Postherpetic neuralgia is a painful condition that affects the nerve fibers and skin. It is a complication of shingles, and shingles is a complication of chicken pox.
If the pain caused by shingles continues after the bout of shingles is over, it is known as post-herpetic neuralgia (PHN). It is estimated that about 1 in 5 patients with shingles will go on to have PHN.
Neuralgia is neuropathic pain that occurs along the course of a nerve. It tends to happen when an irritation or damage to a nerve alters its neurological structure or function.
The sensation may be of intense burning or stabbing, and it may feel as if it is shooting along the course of the affected nerve.
Neuropathic pain comes from inside the nervous system. It is not caused by an outside stimulus, such as an injury. People often refer to it as a pinched nerve, or trapped nerve. The nerve itself sends pain messages because it is either faulty or irritated.
Treatment will depend on the type of pain as well as the patient’s physical, neurological, and mental health.
Postherpetic neuralgia can cause severe pain in people who have had shingles.
Painkillers: These may include tramadol (Ultram) or oxycodone (OxyContin). There is a small risk of dependency.
Anticonvulsants: The pain of PHN can be lessened with anticonvulsants, because they are effective at calming nerve impulses and stabilizing abnormal electrical activity in the nervous system caused by injured nerves. Gabapentin, or Neurontin, and pregabalin, also known as Lyrica, are commonly prescribed to treat this type of pain.
Steroids: A corticosteroid medication can be injected into the area around the spinal cord. Steroids should not be used until the shingles pustular skin rash has completely disappeared.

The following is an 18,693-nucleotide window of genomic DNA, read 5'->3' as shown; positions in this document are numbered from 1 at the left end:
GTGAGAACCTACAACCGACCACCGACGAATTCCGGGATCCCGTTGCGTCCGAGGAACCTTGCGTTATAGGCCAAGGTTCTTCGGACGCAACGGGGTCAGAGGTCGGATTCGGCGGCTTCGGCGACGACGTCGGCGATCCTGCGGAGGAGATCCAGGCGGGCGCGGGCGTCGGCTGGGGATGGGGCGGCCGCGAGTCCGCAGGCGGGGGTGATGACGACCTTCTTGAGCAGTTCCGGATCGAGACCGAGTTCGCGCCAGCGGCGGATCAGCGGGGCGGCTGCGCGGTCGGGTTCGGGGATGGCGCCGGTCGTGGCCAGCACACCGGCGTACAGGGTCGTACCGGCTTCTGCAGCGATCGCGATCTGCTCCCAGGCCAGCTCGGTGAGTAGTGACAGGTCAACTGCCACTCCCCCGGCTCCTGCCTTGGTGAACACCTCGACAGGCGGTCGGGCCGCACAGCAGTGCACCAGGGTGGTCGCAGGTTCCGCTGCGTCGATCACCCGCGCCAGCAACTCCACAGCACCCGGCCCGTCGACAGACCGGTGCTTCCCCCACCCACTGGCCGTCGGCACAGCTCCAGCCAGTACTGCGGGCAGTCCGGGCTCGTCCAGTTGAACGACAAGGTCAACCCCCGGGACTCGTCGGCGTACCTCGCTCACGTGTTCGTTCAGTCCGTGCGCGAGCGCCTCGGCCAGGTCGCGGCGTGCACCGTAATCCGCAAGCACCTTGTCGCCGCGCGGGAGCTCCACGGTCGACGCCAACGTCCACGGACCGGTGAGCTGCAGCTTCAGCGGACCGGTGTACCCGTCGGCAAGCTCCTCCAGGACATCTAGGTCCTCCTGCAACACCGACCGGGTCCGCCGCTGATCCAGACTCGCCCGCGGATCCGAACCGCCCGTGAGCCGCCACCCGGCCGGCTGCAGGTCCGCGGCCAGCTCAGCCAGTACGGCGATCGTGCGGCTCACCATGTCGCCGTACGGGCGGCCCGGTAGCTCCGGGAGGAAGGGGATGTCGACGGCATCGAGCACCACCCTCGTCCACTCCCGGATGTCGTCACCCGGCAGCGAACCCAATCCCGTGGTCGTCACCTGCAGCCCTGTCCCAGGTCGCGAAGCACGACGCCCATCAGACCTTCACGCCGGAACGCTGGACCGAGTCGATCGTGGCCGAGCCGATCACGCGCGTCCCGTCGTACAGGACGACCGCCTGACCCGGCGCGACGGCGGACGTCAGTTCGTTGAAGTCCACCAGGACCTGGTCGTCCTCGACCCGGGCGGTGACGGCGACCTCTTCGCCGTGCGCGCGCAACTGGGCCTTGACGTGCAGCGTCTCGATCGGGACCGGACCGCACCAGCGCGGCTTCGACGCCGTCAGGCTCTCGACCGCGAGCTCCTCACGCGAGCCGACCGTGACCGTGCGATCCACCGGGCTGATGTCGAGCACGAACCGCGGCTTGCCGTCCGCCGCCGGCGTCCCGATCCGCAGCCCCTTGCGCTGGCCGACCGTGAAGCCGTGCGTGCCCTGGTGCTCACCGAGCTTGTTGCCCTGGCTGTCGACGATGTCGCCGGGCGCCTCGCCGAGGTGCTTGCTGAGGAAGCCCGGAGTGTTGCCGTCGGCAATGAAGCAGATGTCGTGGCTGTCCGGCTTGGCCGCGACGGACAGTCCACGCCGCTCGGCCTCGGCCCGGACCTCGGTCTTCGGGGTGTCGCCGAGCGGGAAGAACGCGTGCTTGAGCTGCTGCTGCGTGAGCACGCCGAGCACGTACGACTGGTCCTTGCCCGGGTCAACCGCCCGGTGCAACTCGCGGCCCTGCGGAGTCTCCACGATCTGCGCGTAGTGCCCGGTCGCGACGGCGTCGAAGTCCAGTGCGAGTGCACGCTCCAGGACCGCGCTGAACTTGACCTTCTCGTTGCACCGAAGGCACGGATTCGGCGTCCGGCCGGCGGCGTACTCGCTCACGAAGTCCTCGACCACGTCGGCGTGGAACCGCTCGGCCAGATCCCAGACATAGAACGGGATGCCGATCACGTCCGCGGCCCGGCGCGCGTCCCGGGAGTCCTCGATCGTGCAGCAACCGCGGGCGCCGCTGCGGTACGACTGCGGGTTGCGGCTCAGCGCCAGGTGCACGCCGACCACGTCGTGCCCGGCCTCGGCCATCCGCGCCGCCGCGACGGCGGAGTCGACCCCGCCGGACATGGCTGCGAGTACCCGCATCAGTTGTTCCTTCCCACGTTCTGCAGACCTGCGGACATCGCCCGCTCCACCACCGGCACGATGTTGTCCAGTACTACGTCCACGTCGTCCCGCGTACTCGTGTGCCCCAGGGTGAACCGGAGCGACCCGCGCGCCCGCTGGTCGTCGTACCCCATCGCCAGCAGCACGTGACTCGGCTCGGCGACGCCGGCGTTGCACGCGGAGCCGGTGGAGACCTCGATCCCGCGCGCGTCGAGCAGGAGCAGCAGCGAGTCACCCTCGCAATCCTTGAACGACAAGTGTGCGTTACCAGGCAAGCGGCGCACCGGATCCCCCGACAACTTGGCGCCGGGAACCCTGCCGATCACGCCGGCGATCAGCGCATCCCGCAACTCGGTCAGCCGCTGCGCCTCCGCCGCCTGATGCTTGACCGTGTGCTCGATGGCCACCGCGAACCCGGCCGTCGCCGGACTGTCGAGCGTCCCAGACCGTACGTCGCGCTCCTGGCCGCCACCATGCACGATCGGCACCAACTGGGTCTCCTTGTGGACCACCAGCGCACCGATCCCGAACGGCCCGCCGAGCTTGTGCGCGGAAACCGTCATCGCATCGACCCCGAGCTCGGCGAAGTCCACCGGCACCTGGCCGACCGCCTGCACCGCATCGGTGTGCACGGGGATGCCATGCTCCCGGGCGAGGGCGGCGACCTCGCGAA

Lidocaine skin patches: Lidocaine is a common local anesthetic and antiarrhythmic drug. Applied to the skin, it can relieve itching, burning, and pain from inflammation. The patches can be cut to fit the affected area.
Antidepressants: These affect key brain chemicals, such as serotonin and norepinephrine, which influence how the body interprets pain. Examples of drugs that inhibit the reuptake of serotonin or norepinephrine are tricyclic antidepressants, such as amitriptyline, desipramine (Norpramin), nortriptyline (Pamelor), and duloxetine (Cymbalta).
Transcutaneous electrical nerve stimulation (TENS)
This treatment involves placing electrodes over the areas where pain occurs. These emit small electrical impulses. The patient turns the TENS device on and off as required.
Some people find that TENS relieves pain, while others do not. Its effectiveness has not been confirmed by research.
Spinal cord or peripheral nerve stimulation
These devices offer a safe, efficient, and effective way to relieve many types of neuropathic pain conditions. Similar to TENS, they are implanted under the skin along the course of peripheral nerves. Before implantation, doctors do a trial run using a thin wire electrode to determine patient response.
The spinal cord stimulator is inserted through the skin into the epidural space over the spinal cord. The peripheral nerve stimulator is placed under the skin above a peripheral nerve. As soon as the electrodes are in place, they are switched on to administer a weak electrical current to the nerve.
Experts believe that by stimulating the non-painful sensory pathway, the electrical impulses trick the brain into “turning off” or “turning down” the painful signals, resulting in pain relief.
After the signs of shingles have gone, nerve pain may remain.
Symptoms are usually limited to the area of skin where the shingles outbreak first occurred and may include:
occasional sharp burning, shooting, jabbing pain
constant burning, throbbing, or aching pain
extreme sensitivity to touch
extreme sensitivity to temperature change
In rare cases, if the nerve also controls muscle movement, there may be muscle weakness or paralysis.
Symptoms may make it hard to carry out some daily activities, such as bathing or dressing. PHN may also cause fatigue and sleeping difficulties.